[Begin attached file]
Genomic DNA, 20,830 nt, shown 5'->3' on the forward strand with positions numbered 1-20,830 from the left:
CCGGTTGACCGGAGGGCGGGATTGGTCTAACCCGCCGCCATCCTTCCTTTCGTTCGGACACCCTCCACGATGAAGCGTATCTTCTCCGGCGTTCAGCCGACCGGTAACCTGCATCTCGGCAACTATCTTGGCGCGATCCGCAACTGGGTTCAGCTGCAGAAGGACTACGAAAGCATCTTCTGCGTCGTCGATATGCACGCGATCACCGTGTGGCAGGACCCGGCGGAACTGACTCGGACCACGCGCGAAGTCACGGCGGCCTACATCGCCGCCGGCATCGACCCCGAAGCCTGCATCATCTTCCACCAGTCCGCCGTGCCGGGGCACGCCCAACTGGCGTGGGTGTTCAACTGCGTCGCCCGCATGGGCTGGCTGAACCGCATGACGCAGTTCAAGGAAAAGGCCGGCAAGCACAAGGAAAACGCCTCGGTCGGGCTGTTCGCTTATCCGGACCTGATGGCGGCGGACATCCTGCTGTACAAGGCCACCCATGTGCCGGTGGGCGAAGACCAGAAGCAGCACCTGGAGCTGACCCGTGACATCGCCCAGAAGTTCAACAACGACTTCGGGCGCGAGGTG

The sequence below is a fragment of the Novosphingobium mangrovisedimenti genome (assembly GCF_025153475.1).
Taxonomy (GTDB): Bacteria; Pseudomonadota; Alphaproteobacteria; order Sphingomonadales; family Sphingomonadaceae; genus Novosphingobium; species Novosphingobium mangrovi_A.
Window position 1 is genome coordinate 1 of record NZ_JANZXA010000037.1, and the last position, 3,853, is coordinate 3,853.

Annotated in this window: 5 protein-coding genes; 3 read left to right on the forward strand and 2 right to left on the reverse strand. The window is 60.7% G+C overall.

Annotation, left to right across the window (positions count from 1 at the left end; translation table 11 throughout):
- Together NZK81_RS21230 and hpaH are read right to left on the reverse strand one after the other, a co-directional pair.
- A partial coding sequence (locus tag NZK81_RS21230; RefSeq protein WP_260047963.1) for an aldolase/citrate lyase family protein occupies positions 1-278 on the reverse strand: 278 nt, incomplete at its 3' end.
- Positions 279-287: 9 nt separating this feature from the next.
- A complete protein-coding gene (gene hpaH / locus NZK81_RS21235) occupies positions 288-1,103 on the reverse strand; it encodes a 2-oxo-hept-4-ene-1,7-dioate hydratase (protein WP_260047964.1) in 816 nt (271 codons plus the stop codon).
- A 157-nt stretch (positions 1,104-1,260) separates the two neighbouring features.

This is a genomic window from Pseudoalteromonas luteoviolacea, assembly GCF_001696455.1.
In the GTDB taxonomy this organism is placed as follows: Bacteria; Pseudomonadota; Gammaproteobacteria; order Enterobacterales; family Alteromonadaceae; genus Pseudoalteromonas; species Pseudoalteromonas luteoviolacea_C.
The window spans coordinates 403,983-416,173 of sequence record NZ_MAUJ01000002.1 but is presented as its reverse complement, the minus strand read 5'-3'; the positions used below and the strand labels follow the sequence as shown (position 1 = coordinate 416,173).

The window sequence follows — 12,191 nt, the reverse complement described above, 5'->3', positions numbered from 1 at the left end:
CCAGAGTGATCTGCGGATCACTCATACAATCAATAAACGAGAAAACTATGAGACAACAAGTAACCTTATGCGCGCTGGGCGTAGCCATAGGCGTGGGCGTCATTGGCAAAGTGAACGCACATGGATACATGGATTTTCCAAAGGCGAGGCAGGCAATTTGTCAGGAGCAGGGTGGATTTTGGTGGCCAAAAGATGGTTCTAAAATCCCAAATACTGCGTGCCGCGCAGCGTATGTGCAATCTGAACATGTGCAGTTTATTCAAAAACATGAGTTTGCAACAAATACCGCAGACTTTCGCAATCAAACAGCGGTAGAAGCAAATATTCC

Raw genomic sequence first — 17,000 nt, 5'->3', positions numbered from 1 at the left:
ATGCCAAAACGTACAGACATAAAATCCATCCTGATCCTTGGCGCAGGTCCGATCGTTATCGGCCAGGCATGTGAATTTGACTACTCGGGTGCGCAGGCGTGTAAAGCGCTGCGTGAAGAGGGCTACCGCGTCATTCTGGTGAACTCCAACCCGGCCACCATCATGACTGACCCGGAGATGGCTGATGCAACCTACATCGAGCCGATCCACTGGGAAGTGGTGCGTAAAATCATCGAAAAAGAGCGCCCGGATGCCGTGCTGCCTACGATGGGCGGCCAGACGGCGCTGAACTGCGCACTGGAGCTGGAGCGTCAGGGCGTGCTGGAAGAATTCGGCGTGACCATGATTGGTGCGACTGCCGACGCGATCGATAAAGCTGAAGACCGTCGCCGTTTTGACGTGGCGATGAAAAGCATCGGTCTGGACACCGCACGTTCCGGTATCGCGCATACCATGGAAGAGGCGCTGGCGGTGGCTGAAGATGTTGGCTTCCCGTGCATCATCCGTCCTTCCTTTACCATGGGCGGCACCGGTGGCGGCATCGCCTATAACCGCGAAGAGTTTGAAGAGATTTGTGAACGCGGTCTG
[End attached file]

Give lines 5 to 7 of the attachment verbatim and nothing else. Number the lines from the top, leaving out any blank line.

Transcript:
Window position 1 is genome coordinate 1 of record NZ_JANZXA010000037.1, and the last position, 3,853, is coordinate 3,853.

Annotated in this window: 5 protein-coding genes; 3 read left to right on the forward strand and 2 right to left on the reverse strand. The window is 60.7% G+C overall.

Annotation, left to right across the window (positions count from 1 at the left end; translation table 11 throughout):